Tuesday, August 9, 2016

Masterpost: Prime in the Benedictine Office

Introduction to Prime

Prime, which literally means the first hour after sunrise, is a very important hour in the Benedictine Office, not least by virtue of the psalms set for it, which include Psalms 1 and 2, regarded as an introduction to the entire psalter.

Prime has a very simple structure: opening prayer, hymn, three (four on Sunday) psalms with antiphon, and closing prayers.  The hymn and prayers are the same everyday, and give the hour a strong focus on preparing for the day.

In monastic practice, it is normally immediately followed by Chapter, which includes the reading of the martyrology and Rule, prayers for the Dead, and prayers to be said before work, which reinforces this focus.

Thematic unity?

Prime has no fixed or repeated psalms - instead, St Benedict uses the Psalms 1 to 19 (leaving out Psalms 3-5), and adding in four stanzas of Psalm 118 on Sunday.  All the same, the hour does very much feature some very important and often repeated ideas that are closely connected to themes in the Benedictine Rule.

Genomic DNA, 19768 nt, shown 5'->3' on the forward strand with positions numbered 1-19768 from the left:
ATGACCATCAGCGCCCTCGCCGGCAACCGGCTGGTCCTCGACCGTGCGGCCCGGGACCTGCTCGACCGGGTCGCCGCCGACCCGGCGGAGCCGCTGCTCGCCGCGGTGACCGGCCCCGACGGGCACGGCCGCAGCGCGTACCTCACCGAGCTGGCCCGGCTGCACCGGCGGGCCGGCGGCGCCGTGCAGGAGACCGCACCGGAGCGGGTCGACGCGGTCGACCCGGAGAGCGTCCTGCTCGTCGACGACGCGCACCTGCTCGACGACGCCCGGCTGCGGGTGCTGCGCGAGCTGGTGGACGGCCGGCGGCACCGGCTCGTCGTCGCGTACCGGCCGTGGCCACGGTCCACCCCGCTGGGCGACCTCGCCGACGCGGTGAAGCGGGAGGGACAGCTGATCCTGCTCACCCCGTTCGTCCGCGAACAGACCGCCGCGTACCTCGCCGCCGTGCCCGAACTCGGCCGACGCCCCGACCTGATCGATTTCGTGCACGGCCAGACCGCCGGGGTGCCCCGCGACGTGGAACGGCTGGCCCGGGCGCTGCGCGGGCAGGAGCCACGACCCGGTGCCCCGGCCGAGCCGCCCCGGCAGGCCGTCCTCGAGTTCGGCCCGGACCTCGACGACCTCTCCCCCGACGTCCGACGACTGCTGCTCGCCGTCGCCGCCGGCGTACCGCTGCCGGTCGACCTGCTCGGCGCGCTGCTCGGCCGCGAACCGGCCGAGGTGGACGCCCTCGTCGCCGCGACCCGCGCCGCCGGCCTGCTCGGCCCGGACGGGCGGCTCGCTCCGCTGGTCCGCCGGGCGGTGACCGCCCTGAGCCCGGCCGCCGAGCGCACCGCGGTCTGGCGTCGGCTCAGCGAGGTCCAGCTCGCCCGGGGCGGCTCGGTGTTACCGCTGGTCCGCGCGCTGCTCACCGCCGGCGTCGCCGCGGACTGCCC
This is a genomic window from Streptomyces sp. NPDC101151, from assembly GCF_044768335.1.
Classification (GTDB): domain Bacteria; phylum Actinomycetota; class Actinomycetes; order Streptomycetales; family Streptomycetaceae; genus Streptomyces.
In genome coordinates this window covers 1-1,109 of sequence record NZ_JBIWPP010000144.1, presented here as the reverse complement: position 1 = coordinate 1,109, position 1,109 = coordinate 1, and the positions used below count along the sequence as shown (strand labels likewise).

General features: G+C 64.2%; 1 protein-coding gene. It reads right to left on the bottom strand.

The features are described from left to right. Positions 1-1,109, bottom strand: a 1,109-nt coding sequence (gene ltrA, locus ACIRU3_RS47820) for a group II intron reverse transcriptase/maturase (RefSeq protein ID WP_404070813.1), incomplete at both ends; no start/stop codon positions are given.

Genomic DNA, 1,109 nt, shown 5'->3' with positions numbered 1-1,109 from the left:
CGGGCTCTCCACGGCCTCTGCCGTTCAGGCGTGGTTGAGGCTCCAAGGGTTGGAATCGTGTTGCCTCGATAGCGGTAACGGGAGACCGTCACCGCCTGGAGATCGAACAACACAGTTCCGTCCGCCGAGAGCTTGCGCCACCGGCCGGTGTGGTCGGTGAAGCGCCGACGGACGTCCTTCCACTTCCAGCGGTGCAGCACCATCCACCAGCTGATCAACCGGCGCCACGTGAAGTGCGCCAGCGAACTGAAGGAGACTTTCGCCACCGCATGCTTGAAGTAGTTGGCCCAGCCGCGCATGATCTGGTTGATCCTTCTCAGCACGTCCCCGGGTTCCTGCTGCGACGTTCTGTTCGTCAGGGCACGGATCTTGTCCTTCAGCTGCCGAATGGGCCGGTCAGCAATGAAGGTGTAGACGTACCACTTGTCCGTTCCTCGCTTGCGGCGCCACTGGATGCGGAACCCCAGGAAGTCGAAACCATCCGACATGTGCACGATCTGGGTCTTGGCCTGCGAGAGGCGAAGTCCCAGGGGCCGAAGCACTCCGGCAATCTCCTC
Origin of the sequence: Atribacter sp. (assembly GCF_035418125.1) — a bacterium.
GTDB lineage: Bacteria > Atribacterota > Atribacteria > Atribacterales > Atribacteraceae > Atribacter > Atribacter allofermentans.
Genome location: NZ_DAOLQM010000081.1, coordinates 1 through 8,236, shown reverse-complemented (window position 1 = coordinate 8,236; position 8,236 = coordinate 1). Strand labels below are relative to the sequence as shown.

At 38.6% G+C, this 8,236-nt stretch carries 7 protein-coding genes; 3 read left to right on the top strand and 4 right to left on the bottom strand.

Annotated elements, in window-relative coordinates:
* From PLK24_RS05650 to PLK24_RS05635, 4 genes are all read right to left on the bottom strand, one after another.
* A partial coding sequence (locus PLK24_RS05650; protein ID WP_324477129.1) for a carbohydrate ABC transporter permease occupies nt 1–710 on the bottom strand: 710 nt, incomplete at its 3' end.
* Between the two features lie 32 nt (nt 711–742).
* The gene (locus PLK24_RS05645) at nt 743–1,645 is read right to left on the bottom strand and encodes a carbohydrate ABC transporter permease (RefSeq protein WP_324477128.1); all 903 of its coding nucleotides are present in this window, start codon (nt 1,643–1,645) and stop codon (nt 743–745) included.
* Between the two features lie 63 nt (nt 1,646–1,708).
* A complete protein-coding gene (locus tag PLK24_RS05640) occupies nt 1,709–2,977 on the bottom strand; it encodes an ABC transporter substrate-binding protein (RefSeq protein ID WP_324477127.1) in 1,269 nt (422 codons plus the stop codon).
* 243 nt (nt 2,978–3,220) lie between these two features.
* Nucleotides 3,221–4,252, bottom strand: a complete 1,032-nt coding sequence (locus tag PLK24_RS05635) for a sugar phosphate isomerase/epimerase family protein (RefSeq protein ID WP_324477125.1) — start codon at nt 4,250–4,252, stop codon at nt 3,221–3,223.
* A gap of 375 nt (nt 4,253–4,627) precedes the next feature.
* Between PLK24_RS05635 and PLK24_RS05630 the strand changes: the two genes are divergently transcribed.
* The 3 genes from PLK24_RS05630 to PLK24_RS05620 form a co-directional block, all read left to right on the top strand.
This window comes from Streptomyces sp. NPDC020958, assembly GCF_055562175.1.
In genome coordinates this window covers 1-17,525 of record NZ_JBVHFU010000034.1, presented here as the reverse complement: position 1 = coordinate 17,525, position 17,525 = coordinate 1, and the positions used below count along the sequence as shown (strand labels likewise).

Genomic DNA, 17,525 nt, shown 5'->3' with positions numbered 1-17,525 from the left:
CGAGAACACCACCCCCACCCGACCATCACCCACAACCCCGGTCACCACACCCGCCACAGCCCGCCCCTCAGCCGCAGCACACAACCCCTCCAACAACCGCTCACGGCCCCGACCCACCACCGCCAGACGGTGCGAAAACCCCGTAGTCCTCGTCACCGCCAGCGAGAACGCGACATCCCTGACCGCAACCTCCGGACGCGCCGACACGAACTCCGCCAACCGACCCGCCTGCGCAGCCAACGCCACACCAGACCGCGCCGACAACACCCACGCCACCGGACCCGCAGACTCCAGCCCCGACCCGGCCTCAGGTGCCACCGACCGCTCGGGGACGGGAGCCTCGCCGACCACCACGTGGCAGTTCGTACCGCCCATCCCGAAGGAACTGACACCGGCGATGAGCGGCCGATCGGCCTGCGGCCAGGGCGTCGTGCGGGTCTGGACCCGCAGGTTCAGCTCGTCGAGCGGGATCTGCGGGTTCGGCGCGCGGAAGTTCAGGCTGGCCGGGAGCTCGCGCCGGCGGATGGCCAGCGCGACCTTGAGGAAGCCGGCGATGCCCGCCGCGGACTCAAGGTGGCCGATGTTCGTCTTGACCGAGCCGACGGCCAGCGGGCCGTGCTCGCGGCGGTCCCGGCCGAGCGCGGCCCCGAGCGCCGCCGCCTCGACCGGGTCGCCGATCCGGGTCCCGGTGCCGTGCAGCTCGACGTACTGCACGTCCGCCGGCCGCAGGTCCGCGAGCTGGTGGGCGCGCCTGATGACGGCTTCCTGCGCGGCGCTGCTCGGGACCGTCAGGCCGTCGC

From the Incarnation to the Resurrection

Sunday and Monday Prime echo each other closely: both begin on a beatitude (Beatus vir/Beati immaculati), and the opening verses of both psalms are very similar in content.

These two psalms have often been interpreted in the Christian tradition as signalling the progression from Christ as the blessed man of Psalm 1, incarnated (see especially Psalm 2) to teach us the path to imitate; to the many following him into heaven, the way reopened by the Resurrection (see for example the psalm commentaries of St Augustine).

St Benedict presumably had this in mind, since Monday in his Office has many allusions to the Incarnation, while Sunday is always a celebration of the Resurrection in his psalm schema.

Christ, fulfilment of the law

One of the most important themes of the Fathers was the idea of Christ as the fulfilment of the law.   And Prime features all three of the 'Torah' or law psalms of the psalter.

Psalm 1 portrays the good or happy man as the person who meditates on the law day and night; while Psalm 18 instructs us that 'the law of the Lord is perfect, converting souls'.  And of course, Psalm 118, the longest in the psalter, is an extended meditation on the law of the Lord.  Thus we have a symbolic three days (Saturday, Sunday and Monday) in which the perfection (Trinity) of the law is praised.